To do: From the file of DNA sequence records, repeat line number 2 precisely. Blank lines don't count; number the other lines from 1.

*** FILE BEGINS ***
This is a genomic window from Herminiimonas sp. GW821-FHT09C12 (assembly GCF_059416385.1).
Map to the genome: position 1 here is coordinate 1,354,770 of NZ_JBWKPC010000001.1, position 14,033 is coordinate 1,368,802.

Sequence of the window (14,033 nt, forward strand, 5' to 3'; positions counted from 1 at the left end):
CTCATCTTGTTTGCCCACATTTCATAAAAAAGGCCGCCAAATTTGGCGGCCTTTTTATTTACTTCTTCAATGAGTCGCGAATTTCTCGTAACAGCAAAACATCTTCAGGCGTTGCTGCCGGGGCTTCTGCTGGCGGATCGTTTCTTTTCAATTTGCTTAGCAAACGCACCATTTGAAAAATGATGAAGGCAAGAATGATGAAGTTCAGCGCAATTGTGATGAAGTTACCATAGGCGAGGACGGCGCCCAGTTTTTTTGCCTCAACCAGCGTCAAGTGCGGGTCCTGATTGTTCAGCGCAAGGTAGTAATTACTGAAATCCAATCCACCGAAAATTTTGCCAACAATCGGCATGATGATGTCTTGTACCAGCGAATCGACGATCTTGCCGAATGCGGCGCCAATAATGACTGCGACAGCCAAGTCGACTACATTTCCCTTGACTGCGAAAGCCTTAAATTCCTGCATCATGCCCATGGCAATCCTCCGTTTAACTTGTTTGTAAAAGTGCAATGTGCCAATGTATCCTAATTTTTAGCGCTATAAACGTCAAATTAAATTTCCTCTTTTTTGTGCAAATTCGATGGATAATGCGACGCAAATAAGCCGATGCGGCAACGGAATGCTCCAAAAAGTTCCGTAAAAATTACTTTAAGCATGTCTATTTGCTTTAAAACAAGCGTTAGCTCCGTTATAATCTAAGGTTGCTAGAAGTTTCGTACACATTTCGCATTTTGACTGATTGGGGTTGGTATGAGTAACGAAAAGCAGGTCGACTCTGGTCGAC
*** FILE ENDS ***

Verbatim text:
Map to the genome: position 1 here is coordinate 1,354,770 of NZ_JBWKPC010000001.1, position 14,033 is coordinate 1,368,802.